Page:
The lonely few who continued to argue against Citigroup’s decision to dump former Chief Executive Vikram Pandit for Michael Corbat have surely been silenced. The once-floundering U.S. bank is recovering at an astounding pace under Corbat, booking a 42% jump in quarterly profit during its best half-year since the financial crisis.
As an employee of Citigroup, the recovery is likely bittersweet. After all, Citi turned itself around, in part, by cutting expenses – firing people and scrapping full business lines. The good news is the bank appears close to completing its 11,000 job cuts. Citi employed 253,000 people as of June 30, or around 7,600 fewer workers than a year ago. The chances are good the remaining cuts will come from the emerging markets, where Citi acknowledged on Monday that it continues to struggle.
Another big plus for Citi employees is that the bank is in an enviable position when it comes to its capital ratio, which increased to roughly 10% of its risk-weighted assets, besting J.P. Morgan and other big, healthy banks. Then there is its leverage ratio, which sits at 4.9%, just below the expected 5% requirement for 2018, according to Reuters. Bigger capital buffers give executives less reason to make additional staffing and compensation cuts.
Oh, and Citi shares are up 95% over the last year, making it the best performing bank in the U.S. over the past 12 months. And unlike other banks, Citi didn’t sacrifice revenue to book profits. Excluding an accounting adjustment, revenue climbed 8% to $20 billion.
The only downside is that Citi relied heavily on its securities and banking unit during Q2. Bond trading revenue was up 18%; stock trading revenue increased 68%; and underwriting and advisory was up 21%. With the market bracing for the end of quantitative easing, those numbers will be difficult to repeat in coming quarters.
Signs You're Dating a Banker (BuzzFeed)
You know there’s no point in making dinner plans because they’ve already ordered Seamless to their desk. Just one of twenty signs you are dating a banker.
More Libor Fallout (Bloomberg)
London authorities have charged two former employees of interdealer broker R.P. Martin with criminal charges stemming from their alleged involvement in Libor rate manipulation.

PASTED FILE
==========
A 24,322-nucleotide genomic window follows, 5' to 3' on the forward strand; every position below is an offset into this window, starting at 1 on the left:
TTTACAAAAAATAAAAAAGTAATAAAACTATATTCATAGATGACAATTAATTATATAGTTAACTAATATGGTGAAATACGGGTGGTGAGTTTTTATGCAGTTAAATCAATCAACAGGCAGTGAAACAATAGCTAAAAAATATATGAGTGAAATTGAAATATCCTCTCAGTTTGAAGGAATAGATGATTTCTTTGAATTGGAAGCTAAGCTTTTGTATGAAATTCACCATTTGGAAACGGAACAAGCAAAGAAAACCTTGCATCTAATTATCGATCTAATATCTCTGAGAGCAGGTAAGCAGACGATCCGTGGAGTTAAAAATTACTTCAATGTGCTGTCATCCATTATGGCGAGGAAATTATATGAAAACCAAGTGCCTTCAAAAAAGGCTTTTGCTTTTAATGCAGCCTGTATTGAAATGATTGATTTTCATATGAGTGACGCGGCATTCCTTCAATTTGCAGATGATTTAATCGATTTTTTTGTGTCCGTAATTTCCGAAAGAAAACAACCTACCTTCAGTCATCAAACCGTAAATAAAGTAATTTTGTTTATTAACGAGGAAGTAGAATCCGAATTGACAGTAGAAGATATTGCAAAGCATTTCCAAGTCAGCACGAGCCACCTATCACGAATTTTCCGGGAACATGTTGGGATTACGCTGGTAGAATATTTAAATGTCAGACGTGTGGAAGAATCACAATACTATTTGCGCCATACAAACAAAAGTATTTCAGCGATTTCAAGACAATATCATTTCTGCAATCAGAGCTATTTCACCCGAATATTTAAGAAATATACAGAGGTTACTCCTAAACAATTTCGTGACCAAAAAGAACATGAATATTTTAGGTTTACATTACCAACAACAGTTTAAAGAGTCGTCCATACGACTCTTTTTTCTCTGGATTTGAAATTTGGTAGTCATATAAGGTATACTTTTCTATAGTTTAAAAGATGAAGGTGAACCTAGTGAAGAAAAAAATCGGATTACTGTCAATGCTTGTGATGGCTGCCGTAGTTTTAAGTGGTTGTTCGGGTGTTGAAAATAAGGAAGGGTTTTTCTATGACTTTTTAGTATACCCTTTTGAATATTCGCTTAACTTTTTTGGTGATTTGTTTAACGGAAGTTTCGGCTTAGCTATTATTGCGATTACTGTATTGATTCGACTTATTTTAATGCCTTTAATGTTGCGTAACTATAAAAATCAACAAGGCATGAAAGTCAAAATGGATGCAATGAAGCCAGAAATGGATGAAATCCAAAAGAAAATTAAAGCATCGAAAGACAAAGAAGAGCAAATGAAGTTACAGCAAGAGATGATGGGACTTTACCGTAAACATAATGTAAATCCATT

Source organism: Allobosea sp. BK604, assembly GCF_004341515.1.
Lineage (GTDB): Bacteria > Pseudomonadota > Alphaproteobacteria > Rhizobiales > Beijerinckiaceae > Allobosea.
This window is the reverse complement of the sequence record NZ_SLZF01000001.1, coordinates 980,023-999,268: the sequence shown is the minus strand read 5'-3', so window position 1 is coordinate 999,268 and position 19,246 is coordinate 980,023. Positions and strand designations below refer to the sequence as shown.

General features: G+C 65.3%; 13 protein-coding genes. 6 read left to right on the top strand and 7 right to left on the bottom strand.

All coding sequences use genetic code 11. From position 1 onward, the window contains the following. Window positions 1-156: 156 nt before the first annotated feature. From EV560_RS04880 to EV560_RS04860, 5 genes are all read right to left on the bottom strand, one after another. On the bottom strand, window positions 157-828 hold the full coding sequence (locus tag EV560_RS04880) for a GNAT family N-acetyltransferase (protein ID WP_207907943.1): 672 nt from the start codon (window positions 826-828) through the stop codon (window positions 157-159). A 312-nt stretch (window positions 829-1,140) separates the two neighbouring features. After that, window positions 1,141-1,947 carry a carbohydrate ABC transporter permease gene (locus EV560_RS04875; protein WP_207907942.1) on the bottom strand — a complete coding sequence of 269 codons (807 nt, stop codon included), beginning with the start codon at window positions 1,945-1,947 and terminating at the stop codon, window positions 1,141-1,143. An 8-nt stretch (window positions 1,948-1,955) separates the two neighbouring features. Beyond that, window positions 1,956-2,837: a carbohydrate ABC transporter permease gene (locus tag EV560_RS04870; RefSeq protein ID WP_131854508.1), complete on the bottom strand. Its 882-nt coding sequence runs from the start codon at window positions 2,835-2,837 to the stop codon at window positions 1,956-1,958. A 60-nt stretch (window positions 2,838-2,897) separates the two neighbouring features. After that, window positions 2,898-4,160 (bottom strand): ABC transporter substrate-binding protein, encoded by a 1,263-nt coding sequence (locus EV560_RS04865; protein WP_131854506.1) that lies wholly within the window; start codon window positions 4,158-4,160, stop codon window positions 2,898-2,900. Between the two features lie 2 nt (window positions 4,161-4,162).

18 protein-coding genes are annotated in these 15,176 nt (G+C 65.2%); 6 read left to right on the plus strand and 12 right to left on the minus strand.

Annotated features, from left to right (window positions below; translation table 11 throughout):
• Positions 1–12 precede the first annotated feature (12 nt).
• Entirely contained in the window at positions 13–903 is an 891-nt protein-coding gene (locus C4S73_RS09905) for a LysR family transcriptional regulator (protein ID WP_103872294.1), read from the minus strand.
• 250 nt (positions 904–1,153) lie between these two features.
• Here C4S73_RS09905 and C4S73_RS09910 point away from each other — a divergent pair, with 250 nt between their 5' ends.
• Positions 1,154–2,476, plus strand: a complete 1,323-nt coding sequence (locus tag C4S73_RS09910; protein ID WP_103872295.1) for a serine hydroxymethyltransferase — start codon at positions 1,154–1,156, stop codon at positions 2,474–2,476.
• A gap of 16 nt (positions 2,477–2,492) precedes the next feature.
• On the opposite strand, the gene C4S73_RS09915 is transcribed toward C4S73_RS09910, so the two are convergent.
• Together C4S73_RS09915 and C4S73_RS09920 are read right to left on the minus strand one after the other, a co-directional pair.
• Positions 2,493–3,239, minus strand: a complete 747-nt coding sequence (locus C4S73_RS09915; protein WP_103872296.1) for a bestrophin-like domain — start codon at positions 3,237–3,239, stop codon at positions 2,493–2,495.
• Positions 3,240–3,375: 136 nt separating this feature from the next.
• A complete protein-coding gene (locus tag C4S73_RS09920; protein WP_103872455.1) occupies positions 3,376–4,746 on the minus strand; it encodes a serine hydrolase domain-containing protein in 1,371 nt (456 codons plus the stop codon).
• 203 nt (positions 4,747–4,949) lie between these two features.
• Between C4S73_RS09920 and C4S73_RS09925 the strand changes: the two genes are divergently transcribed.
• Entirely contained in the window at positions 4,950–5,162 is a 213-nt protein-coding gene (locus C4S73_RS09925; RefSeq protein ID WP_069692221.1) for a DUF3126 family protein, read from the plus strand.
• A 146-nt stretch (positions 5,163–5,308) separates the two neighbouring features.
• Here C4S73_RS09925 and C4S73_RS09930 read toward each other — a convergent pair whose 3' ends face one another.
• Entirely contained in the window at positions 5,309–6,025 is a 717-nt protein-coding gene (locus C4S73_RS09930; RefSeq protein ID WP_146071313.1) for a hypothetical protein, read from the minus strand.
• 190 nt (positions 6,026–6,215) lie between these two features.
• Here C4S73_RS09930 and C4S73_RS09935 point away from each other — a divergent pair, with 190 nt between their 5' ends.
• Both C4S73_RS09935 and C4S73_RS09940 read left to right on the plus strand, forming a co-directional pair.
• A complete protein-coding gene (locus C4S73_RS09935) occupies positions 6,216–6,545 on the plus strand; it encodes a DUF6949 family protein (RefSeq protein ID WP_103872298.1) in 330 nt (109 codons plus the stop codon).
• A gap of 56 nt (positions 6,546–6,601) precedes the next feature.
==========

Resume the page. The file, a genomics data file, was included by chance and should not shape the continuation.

Who is Fabrice Tourre? (Dealbook)
Jurors have been chosen in the government’s fraud case against former Goldman Sachs trader Fabrice P. Tourre. If the case centers heavily on character, the trial will get complicated.
DCM Job Cuts (Financial News)
There are just too many banks playing in the debt capital markets space. Layoffs are sure to ensue.
Alfred Feld has been working at Goldman Sachs for 80 years. He was nearly fired on his first day on the job.
Need for Bonus Caps (WSJ)
Nearly 3,200 European finance-sector workers earned more than $1.3 million in 2011. Most resided in London.
Musings From Our Intern Mole (eFinancialCareers)
The first thing I’ve learned is that bankers really do work incredible hours. In fact, so much so that I consider myself fortunate to have had most of my weekend free.
Second Class Citizen (Quartz)
“Sources within UBS acknowledge that the investment bank’s glory days are over; the division is now considered second-class.”
Buzz Around the Office
Stone Age (NESN)
Ever wonder why Major League Baseball is the least progressive of the four major sports? Its commissioner, Bud Selig, has never sent an email in his entire life, nor does he plan to.
List of the Day: Ageism
Ageism exists. If you’re fearful of appearing too old for the job, do this.
- Embrace social media tools.
- Focus on your most recently developed skills.
- Don’t admit to never sending an email in your life.
(Source: AOL Jobs)